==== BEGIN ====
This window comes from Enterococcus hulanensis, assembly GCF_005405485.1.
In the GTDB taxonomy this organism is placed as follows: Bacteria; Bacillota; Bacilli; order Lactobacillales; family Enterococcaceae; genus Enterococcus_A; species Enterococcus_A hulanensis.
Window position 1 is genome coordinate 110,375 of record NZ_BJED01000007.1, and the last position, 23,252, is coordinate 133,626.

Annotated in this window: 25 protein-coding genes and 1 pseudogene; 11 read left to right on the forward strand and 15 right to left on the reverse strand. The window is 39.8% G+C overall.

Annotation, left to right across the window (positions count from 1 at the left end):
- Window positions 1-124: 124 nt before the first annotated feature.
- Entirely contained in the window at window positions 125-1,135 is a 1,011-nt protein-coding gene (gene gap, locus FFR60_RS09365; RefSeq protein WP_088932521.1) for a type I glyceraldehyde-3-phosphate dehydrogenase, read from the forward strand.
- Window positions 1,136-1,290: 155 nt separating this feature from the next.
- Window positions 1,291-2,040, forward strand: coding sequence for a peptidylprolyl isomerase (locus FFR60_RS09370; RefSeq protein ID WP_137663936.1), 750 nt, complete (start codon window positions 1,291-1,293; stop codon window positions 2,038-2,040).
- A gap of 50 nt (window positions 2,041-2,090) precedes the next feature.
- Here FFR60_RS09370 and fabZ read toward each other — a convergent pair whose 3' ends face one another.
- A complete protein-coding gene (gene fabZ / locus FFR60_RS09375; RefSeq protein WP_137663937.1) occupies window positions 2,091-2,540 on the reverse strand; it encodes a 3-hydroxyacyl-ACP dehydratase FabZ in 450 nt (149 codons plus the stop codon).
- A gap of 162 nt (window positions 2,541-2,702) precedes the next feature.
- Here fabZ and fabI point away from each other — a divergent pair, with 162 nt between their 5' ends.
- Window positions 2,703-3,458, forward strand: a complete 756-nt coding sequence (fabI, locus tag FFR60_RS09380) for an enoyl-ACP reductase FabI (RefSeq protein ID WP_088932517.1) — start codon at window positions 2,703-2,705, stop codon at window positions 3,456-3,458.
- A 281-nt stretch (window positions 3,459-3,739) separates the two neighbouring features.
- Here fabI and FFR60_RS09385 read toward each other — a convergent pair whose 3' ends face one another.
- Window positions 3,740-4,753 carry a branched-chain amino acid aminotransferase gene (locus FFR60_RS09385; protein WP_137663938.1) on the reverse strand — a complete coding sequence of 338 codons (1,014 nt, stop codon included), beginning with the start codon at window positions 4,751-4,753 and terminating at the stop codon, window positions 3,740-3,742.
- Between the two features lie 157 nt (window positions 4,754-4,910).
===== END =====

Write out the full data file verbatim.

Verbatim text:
This window comes from Enterococcus hulanensis, assembly GCF_005405485.1.
In the GTDB taxonomy this organism is placed as follows: Bacteria; Bacillota; Bacilli; order Lactobacillales; family Enterococcaceae; genus Enterococcus_A; species Enterococcus_A hulanensis.
Window position 1 is genome coordinate 110,375 of record NZ_BJED01000007.1, and the last position, 23,252, is coordinate 133,626.

Annotated in this window: 25 protein-coding genes and 1 pseudogene; 11 read left to right on the forward strand and 15 right to left on the reverse strand. The window is 39.8% G+C overall.

Annotation, left to right across the window (positions count from 1 at the left end):
- Window positions 1-124: 124 nt before the first annotated feature.
- Entirely contained in the window at window positions 125-1,135 is a 1,011-nt protein-coding gene (gene gap, locus FFR60_RS09365; RefSeq protein WP_088932521.1) for a type I glyceraldehyde-3-phosphate dehydrogenase, read from the forward strand.
- Window positions 1,136-1,290: 155 nt separating this feature from the next.
- Window positions 1,291-2,040, forward strand: coding sequence for a peptidylprolyl isomerase (locus FFR60_RS09370; RefSeq protein ID WP_137663936.1), 750 nt, complete (start codon window positions 1,291-1,293; stop codon window positions 2,038-2,040).
- A gap of 50 nt (window positions 2,041-2,090) precedes the next feature.
- Here FFR60_RS09370 and fabZ read toward each other — a convergent pair whose 3' ends face one another.
- A complete protein-coding gene (gene fabZ / locus FFR60_RS09375; RefSeq protein WP_137663937.1) occupies window positions 2,091-2,540 on the reverse strand; it encodes a 3-hydroxyacyl-ACP dehydratase FabZ in 450 nt (149 codons plus the stop codon).
- A gap of 162 nt (window positions 2,541-2,702) precedes the next feature.
- Here fabZ and fabI point away from each other — a divergent pair, with 162 nt between their 5' ends.
- Window positions 2,703-3,458, forward strand: a complete 756-nt coding sequence (fabI, locus tag FFR60_RS09380) for an enoyl-ACP reductase FabI (RefSeq protein ID WP_088932517.1) — start codon at window positions 2,703-2,705, stop codon at window positions 3,456-3,458.
- A 281-nt stretch (window positions 3,459-3,739) separates the two neighbouring features.
- Here fabI and FFR60_RS09385 read toward each other — a convergent pair whose 3' ends face one another.
- Window positions 3,740-4,753 carry a branched-chain amino acid aminotransferase gene (locus FFR60_RS09385; protein WP_137663938.1) on the reverse strand — a complete coding sequence of 338 codons (1,014 nt, stop codon included), beginning with the start codon at window positions 4,751-4,753 and terminating at the stop codon, window positions 3,740-3,742.
- Between the two features lie 157 nt (window positions 4,754-4,910).